I must say that I have been pretty hopeless last year in doing my resolutions so there are times where one should just sit back re-evaluate and try something easier. The only thing that I completed from the resolutions was to see the 2013 Hamilton Air Show.

This year I have few plans of what I want to do this year and I hope to accomplish them. Here’s the important stuff:

1) Keep the current job that I have.

2) Get a passport. I want to do this last year, but I think a new password that is good for 10 years has been finally cleared for public use.

3) See the 2014 Canadian Grand Prix in Montreal and make it a sidepodcast Vacation.

Followed by the nice to do stuff.

4) Head off to the Toronto Metro Zoo to see the Giant Pandas there.

5) See the new Aquarium that Toronto has.

6) Go on 12 hikes this year.

7) Do 20 dives this year.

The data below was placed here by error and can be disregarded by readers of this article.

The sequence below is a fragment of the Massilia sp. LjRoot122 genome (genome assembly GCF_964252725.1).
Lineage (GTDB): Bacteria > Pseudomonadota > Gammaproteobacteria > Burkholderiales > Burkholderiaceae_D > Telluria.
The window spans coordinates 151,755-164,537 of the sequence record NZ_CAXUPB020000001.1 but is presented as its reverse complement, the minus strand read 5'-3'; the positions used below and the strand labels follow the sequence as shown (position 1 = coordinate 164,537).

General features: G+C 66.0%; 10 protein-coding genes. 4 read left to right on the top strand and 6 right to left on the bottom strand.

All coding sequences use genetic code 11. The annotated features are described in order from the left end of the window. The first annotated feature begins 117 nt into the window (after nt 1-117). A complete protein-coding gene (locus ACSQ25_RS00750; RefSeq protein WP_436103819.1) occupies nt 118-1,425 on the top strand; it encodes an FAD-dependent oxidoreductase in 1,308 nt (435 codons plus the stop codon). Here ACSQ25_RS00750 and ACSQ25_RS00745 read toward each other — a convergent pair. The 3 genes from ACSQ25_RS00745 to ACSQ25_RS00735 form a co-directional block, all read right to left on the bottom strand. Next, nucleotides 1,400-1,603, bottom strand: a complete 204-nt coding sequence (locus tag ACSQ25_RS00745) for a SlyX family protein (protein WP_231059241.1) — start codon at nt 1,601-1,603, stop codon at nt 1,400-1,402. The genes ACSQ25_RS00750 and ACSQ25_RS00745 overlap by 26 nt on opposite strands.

8) Be part of a Sidepodcast Radio show, if there is one this year.

On the model front, I have a couple of ideas to play with. Details may be revealed in my models section of the blog called “Conversion Corner”.

9) 10 miniatures a week, for a yearly total of 520 figures.

10) A diorama called “At the Crease, vs. the Habs”

11) Make a conversion model using an Airfix Anne Boleyn model figure

So those are my plans for 2014, what’s yours?

The return of the Resolutions.

Greetings  everyone, belated Merry Christmas and a Happy New Year in 2013 and finally,  welcome to my little corner of the web.  Over the course of the year I mean to fix up this site and get it back and going the way I would like too.  Sorry for the lack of material over the past year but work has kept me a little bit busier than expected last year and hopefully I can arrange a better balance between the two. 

Back in 2011, I made a list of of New Year’s Resolutions, and I think I will bring that back for this year.  I would like to make a list of ten resolutions this year but so far I only have five.  Would any of  you care to give me a hand as I only have nine?